- Research Interests/Specializations
Municipal finance, public infrastructure, urban street markets, governing/governance, decentralization, fiscal autonomy, liberal administration, global development, urban and planning theory, value, publics, territory, risk, West Africa, ethnography.
- M.A. Geography and Urban Studies, Temple University
- B.A. Political Science, Webster University
I am a scholar of urban planning, policy, and politics. I take an ethnographic approach to the study of contemporary urban problems with an empirical focus on fiscal politics and the role of public and private finance in sub-national urban governance. In my research I argue that planners, politicians, and publics are increasingly addressing contemporary problems of development and urban governance in the domain of fiscal and financial administration. Taking this financial problematic as an entry point, I examine the general concepts and historical practices that I argue are central to understanding contemporary fiscal politics in most of the urban world. I contribute to a set of timely concepts—territory, risk, publics, informality, refusal—through an inquiry into the government of liberal democracy. But I do so from a location still relatively overlooked by scholarship on political modernity: urban Africa.
In my dissertation, Fiscal autonomy: Urban democracy and the politics of public finance in Dakar, Senegal, I argue that contemporary transformations in urban democracy and citizenship are increasingly unfolding in the domain of municipal public finance. Although Senegal’s postcolonial political leaders designed the past half century of decentralization reforms to promote local democratic control over public services, widespread political and technical blockages regularly confound access to this much-needed wealth. I argue that, far from being fixed by law, municipal fiscal authority is constituted by diverse and provisional techniques of rule—from credit risk rating to charismatic violence. I organize Fiscal autonomy around four politically contentious revenue streams—central state transfers, local taxes, municipal bonds, and user fees—that are at the heart of the practical expansion of municipal fiscal authority and autonomy in the contemporary urban world.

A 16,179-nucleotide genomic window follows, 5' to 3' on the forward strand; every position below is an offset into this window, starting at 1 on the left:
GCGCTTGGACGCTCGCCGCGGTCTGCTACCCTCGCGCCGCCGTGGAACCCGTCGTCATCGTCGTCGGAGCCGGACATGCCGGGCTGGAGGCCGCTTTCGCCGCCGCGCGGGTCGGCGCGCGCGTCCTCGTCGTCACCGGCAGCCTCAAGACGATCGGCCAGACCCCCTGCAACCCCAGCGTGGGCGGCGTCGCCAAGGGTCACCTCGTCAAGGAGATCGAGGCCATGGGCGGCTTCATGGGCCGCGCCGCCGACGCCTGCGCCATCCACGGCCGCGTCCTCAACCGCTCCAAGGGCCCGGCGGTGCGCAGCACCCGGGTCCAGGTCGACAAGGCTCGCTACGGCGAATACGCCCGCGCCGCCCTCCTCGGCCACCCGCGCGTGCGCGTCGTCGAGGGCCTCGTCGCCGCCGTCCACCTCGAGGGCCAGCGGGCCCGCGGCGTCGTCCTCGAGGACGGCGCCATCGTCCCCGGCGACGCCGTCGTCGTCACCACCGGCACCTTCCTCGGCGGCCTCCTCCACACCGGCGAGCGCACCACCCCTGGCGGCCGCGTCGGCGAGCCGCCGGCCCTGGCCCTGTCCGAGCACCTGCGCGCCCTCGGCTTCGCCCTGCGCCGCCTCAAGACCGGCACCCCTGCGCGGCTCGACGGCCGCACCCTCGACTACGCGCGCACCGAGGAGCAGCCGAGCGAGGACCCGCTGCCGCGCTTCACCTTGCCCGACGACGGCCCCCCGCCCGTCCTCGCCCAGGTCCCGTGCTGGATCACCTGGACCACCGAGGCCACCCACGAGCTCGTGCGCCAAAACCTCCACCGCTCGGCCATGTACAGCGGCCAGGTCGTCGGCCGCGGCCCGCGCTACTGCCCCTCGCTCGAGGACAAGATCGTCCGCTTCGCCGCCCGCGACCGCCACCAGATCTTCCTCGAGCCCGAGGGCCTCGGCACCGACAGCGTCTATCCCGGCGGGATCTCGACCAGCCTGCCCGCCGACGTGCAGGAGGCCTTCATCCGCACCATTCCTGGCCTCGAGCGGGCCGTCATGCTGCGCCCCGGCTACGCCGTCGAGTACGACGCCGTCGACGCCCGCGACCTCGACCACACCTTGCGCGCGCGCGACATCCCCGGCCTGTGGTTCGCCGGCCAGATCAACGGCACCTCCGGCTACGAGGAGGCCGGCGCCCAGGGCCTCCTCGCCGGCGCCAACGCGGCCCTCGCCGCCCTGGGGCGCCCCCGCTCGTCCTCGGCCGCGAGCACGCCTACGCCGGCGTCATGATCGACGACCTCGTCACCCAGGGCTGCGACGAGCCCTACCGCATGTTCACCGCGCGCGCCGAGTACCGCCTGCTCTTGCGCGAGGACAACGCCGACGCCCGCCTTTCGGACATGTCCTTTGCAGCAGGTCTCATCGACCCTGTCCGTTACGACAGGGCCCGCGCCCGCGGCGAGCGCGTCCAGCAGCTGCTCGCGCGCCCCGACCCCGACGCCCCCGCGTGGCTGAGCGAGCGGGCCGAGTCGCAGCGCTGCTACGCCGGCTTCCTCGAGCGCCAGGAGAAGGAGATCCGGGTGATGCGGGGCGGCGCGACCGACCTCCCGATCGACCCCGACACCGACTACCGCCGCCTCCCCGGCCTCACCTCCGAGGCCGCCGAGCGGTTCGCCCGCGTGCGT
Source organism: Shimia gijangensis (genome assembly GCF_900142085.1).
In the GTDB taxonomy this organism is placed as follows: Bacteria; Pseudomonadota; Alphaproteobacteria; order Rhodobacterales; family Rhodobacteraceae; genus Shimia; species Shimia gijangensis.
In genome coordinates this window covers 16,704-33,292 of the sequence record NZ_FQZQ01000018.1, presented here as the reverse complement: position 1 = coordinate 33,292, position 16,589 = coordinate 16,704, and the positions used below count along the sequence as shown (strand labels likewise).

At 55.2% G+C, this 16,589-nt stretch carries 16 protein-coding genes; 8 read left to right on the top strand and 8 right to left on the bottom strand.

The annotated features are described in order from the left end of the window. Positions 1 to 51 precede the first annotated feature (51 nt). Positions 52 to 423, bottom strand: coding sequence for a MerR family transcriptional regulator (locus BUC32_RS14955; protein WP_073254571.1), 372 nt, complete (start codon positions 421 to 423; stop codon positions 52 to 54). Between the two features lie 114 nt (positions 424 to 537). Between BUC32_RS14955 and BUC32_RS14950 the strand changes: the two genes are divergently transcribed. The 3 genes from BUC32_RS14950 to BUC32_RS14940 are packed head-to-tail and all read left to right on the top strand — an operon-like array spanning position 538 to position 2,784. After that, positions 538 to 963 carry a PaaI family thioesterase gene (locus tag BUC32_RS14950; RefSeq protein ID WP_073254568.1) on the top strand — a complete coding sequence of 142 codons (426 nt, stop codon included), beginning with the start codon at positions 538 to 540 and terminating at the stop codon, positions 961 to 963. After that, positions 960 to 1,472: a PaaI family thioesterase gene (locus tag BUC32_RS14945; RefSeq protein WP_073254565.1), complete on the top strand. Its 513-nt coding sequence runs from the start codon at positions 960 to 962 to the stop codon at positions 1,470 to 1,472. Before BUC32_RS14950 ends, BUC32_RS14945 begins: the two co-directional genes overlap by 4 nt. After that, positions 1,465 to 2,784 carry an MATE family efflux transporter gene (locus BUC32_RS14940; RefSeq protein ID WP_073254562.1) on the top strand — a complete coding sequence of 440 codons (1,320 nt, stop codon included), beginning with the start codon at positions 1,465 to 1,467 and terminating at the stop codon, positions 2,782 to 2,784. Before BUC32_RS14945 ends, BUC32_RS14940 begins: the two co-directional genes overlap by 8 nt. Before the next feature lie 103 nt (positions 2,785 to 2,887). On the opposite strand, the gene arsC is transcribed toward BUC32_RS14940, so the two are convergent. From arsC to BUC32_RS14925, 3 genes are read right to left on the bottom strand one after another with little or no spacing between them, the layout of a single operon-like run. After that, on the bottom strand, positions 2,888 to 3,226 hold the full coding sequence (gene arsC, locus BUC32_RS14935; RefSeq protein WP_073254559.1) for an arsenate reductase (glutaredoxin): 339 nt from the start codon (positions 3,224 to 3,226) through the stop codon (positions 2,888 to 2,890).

Alongside my dissertation, I set out two collaborative research agendas that bring the disciplines of urban studies and planning closer to the political changes in—and practical challenges of—financing urban public services in the Global South. My ongoing research with Hannah Appel (Assistant Professor in UCLA’s Department of Anthropology) examines a new paradigm of development in which pan-African financial institutions use investment in infrastructures, municipalities, and households to realize a postcolonial vision of continental unity. Further, I am outlining a collaborative research agenda with Liza Rose Cirolia (African Center for Cities, University of Cape Town) that draws on science and technology studies to focus scholarly and policy attention on the often unacknowledged political effects of the legal and technological aspects of urban fiscal reform.